Medical app uses augmented reality and camera phone to detect skin cancer

Here at iMedicalApps, we are especially interested in any developments in the mobile world which we can utilize as physicians to provide better healthcare and better outcomes for our patients.

We have seen great promise in the area of augmented reality with apps such as Hallux Angles which manipulate and analyze the world around us through the camera on a mobile smartphone. One area that has huge potential for this is dermatology, specifically suspicious moles.

In the past, we have questioned iPhone apps which suggest they can do this; however, we do recognize that this technology has a fundamental role to play in future years.

DoctorMole is a free Android app that uses augmented reality to analyze suspicious moles using the standard ABCDE approach in order to determine risk. While we and the app’s developers recognize this is absolutely and equivocally no substitute for qualified professional advice, we are intrigued by the innovation and promise this app holds.

Furthermore, in our tests we discovered this app was remarkably good at detecting malignant lesions.

DoctorMole uses augmented reality technology to scan your moles in real time and give you instant risk feedback on Asymmetry, Border, Color, Diameter and Risk (ABCDE). It is quick and easy to use and allows you to save any photo you have taken to compare for evolution changes at a later stage.

Upon opening the app, the user is presented with two basic options – Take Photo or Visit Photo Archive. DoctorMole is simple to use with each step clearly labeled highlighting how to accurately take pictures of a mole. The mole is placed within a labeled area and then the camera is focused and a detailed analysis of the photo presented.

In order to test the basic efficacy of the app, I searched for 10 images of malignant melanoma and then took pictures of these moles using the app. Each picture was analyzed and I was directed to go see a specialist. Furthermore, I tested the app using 10 images of benign moles using a similar method and was pleasantly surprised to see that the app was able to differentiate the risk.

Each stage of the ABCDE approach is explained in basic terms which can also aid patient education and, in particular, enable patients to recognize potential red flag moles.

Each photo is saved in an archive and can then be compared a number of months later to see if a mole has developed at all. This is a useful feature for patients who may be concerned and want to regularly manage a suspicious mole.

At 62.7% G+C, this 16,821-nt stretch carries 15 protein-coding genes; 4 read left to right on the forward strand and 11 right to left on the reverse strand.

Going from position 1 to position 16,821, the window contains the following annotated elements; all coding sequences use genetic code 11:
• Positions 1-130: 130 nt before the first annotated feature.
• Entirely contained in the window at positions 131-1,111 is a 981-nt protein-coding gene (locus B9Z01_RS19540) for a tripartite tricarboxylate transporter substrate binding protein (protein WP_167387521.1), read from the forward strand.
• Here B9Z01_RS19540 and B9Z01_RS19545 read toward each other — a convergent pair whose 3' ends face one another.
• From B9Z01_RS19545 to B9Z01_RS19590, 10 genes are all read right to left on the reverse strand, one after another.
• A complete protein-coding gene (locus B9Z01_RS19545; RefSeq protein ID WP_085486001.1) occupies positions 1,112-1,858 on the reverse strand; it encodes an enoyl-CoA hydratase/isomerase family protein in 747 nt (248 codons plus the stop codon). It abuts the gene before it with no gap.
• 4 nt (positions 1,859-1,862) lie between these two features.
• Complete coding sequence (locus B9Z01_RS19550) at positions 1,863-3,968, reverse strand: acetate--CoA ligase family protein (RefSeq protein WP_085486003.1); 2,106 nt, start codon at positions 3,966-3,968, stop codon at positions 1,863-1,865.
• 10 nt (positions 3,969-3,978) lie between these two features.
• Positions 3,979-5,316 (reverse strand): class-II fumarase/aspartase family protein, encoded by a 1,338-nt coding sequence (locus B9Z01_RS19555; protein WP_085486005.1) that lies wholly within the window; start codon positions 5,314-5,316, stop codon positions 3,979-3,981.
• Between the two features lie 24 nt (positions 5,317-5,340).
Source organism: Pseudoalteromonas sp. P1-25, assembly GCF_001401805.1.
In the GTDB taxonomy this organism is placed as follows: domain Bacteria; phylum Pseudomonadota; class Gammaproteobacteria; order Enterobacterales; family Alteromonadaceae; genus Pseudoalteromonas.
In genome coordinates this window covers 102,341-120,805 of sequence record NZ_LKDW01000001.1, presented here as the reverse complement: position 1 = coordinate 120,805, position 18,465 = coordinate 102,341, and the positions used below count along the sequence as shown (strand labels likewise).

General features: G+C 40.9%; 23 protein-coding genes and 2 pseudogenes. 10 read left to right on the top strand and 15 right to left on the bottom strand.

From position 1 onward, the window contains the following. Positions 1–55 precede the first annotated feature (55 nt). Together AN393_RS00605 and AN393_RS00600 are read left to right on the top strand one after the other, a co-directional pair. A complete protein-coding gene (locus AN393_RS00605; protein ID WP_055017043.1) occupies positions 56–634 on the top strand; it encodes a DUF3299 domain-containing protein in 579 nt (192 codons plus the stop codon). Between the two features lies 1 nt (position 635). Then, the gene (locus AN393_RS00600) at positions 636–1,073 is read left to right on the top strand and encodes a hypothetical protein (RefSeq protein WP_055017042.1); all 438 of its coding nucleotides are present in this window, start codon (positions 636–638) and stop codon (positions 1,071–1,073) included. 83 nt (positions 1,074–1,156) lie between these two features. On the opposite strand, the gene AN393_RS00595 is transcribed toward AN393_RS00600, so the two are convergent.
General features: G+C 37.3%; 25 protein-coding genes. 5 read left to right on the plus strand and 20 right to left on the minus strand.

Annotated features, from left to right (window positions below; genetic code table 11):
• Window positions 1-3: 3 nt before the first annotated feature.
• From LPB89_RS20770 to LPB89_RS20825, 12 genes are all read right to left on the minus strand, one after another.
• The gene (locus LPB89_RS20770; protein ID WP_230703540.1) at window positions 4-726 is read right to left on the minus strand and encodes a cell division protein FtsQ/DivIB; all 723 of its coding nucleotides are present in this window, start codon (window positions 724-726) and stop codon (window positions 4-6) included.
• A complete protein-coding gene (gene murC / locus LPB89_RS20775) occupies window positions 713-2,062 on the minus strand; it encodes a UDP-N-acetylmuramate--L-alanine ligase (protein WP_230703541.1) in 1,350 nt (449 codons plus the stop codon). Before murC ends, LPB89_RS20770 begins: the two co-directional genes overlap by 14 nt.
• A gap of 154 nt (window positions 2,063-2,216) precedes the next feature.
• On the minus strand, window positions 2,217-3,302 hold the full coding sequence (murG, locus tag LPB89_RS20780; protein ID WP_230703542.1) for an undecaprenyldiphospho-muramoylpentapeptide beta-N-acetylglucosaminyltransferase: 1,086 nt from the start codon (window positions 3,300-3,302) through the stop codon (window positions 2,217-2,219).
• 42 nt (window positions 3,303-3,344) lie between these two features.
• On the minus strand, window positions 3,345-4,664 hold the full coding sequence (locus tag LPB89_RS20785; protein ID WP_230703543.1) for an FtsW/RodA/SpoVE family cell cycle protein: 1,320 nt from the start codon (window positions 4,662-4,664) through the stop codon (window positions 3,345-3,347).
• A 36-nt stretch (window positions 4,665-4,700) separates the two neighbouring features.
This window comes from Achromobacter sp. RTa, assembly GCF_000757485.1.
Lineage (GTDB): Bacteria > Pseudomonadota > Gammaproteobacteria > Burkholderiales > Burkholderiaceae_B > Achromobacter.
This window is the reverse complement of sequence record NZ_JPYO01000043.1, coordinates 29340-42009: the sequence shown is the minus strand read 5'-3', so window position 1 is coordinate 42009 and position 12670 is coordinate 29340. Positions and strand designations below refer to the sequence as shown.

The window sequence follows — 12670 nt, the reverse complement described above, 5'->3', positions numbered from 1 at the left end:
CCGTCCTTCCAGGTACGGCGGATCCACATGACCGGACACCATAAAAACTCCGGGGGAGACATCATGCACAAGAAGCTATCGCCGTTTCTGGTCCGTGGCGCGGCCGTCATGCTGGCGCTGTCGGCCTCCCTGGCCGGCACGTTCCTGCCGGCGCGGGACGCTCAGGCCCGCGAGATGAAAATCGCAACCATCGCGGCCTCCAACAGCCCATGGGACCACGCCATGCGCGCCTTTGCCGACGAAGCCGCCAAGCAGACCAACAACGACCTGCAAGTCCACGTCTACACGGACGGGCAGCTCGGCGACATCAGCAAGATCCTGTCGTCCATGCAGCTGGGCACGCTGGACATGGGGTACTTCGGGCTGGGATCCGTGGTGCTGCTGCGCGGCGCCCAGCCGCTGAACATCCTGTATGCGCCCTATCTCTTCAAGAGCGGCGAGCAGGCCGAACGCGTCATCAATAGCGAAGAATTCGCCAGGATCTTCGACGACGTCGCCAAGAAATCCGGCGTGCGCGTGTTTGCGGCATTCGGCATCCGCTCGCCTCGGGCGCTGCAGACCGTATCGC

Price:

  • Free

Likes:

  • Information related to each risk factor in the ABCDE approach
  • Clear user interface with clear instructions for users

Dislikes:

  • Inability to export or share photos/information within the app

Overall Rating:

  • DoctorMole represents a fantastic step forward for telemedicine and teledermatology
  • While this app is absolutely no substitute for professional medical advice, should never replace professional advice, and never delay a patient seeking medical treatment/advice – it is a great example of how mobile technology has the potential to positively impact community healthcare and preventative medicine
  • Perhaps the only drawback to this app is that there was no way to share the results/photos taken with the app with your family physician, which would surely enhance the doctor-patient relationship.

Android link:

Author:

Tom Lewis

Editor, iMedicalApps.com

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10 Responses to Medical app uses augmented reality and camera phone to detect skin cancer

  1. Mark Shippen May 10, 2012 at 7:01 pm #

    Thanks for the great review! Currently working on an IPhone version in my spare time.

    • Iltifat Husain, MD May 11, 2012 at 3:31 am #

      Nice, looking forward to it. Did you create the augmented reality algorithims yourself? Do you have a background in medicine?

      • Mark Shippen May 11, 2012 at 4:52 am #

        Yeah I wrote all the algorithms myself, biggest challenge was to get the speed down so that I could do it in real-time… which using a third party library wouldn’t work.

        I don’t have a background in medicine, and know very little about melanoma and skin cancer. Just read the basics for ABCDE and applied it. I have had two BCC’s removed, one from my neck and one from my face and I’m only 27, so i DO know that dangers that the sun can cause! I guess living in South Africa and now Australia is probably not helping my cause.

        My day job is enterprise web development using Microsoft technologies… I just wrote the app to get my skills on mobile up to date + I have a lot of moles … so why not :)

  2. Daemon May 27, 2012 at 2:26 pm #

    Great app! Is there an AR component to this, or is the ‘AR’ what you are calling the computer vision and image search?

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